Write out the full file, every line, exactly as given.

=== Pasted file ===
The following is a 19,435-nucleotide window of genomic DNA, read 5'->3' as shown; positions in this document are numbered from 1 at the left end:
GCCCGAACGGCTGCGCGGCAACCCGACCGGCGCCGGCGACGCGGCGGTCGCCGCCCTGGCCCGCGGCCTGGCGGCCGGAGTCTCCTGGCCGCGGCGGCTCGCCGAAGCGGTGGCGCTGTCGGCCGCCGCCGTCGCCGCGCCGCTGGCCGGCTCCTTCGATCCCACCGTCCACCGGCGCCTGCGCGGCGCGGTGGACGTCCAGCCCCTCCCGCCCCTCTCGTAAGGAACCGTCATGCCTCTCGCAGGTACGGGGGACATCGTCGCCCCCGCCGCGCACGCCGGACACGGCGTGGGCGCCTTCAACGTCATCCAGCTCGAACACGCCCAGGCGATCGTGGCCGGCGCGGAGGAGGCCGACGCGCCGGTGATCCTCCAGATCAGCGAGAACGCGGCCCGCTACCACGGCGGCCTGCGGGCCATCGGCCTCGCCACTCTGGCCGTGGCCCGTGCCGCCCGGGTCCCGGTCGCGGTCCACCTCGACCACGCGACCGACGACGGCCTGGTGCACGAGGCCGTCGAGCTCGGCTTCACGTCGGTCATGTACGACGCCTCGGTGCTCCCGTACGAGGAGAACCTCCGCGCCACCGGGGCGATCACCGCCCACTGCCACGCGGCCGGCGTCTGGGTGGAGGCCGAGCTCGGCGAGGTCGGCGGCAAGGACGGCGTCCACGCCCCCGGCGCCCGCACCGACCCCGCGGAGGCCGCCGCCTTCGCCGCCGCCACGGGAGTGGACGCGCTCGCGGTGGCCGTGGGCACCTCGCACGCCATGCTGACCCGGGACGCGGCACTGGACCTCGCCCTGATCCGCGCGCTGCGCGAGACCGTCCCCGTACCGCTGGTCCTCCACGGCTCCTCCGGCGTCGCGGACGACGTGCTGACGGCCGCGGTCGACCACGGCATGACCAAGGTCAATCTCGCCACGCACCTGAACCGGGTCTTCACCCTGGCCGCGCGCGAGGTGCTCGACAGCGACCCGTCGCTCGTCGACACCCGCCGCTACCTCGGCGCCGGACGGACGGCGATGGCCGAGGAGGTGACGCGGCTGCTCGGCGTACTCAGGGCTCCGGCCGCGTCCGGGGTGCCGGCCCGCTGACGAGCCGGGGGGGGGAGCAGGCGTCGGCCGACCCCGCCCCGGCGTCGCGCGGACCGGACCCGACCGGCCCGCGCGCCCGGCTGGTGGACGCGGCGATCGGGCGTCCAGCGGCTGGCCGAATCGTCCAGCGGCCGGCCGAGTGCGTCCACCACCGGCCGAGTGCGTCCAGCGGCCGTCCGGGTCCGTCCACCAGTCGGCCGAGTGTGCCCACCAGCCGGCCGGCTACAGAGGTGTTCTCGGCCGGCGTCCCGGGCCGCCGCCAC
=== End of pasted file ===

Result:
The following is a 19,435-nucleotide window of genomic DNA, read 5'->3' as shown; positions in this document are numbered from 1 at the left end:
GCCCGAACGGCTGCGCGGCAACCCGACCGGCGCCGGCGACGCGGCGGTCGCCGCCCTGGCCCGCGGCCTGGCGGCCGGAGTCTCCTGGCCGCGGCGGCTCGCCGAAGCGGTGGCGCTGTCGGCCGCCGCCGTCGCCGCGCCGCTGGCCGGCTCCTTCGATCCCACCGTCCACCGGCGCCTGCGCGGCGCGGTGGACGTCCAGCCCCTCCCGCCCCTCTCGTAAGGAACCGTCATGCCTCTCGCAGGTACGGGGGACATCGTCGCCCCCGCCGCGCACGCCGGACACGGCGTGGGCGCCTTCAACGTCATCCAGCTCGAACACGCCCAGGCGATCGTGGCCGGCGCGGAGGAGGCCGACGCGCCGGTGATCCTCCAGATCAGCGAGAACGCGGCCCGCTACCACGGCGGCCTGCGGGCCATCGGCCTCGCCACTCTGGCCGTGGCCCGTGCCGCCCGGGTCCCGGTCGCGGTCCACCTCGACCACGCGACCGACGACGGCCTGGTGCACGAGGCCGTCGAGCTCGGCTTCACGTCGGTCATGTACGACGCCTCGGTGCTCCCGTACGAGGAGAACCTCCGCGCCACCGGGGCGATCACCGCCCACTGCCACGCGGCCGGCGTCTGGGTGGAGGCCGAGCTCGGCGAGGTCGGCGGCAAGGACGGCGTCCACGCCCCCGGCGCCCGCACCGACCCCGCGGAGGCCGCCGCCTTCGCCGCCGCCACGGGAGTGGACGCGCTCGCGGTGGCCGTGGGCACCTCGCACGCCATGCTGACCCGGGACGCGGCACTGGACCTCGCCCTGATCCGCGCGCTGCGCGAGACCGTCCCCGTACCGCTGGTCCTCCACGGCTCCTCCGGCGTCGCGGACGACGTGCTGACGGCCGCGGTCGACCACGGCATGACCAAGGTCAATCTCGCCACGCACCTGAACCGGGTCTTCACCCTGGCCGCGCGCGAGGTGCTCGACAGCGACCCGTCGCTCGTCGACACCCGCCGCTACCTCGGCGCCGGACGGACGGCGATGGCCGAGGAGGTGACGCGGCTGCTCGGCGTACTCAGGGCTCCGGCCGCGTCCGGGGTGCCGGCCCGCTGACGAGCCGGGGGGGGGAGCAGGCGTCGGCCGACCCCGCCCCGGCGTCGCGCGGACCGGACCCGACCGGCCCGCGCGCCCGGCTGGTGGACGCGGCGATCGGGCGTCCAGCGGCTGGCCGAATCGTCCAGCGGCCGGCCGAGTGCGTCCACCACCGGCCGAGTGCGTCCAGCGGCCGTCCGGGTCCGTCCACCAGTCGGCCGAGTGTGCCCACCAGCCGGCCGGCTACAGAGGTGTTCTCGGCCGGCGTCCCGGGCCGCCGCCAC